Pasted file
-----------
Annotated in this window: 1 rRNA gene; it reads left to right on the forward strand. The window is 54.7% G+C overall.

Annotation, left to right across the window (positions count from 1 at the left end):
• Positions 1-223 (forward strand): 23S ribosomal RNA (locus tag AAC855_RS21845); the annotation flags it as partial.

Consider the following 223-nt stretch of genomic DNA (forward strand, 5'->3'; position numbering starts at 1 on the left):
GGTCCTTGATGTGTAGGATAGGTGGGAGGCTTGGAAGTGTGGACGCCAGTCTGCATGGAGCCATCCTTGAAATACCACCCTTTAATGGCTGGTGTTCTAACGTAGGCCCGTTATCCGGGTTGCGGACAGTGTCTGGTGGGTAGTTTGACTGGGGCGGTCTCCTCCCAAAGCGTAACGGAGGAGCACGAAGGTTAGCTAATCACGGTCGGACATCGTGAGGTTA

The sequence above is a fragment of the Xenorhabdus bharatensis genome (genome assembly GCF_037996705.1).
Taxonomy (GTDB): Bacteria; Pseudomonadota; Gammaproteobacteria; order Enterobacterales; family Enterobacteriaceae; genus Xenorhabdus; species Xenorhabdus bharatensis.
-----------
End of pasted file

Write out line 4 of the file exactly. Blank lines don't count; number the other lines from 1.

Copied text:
Consider the following 223-nt stretch of genomic DNA (forward strand, 5'->3'; position numbering starts at 1 on the left):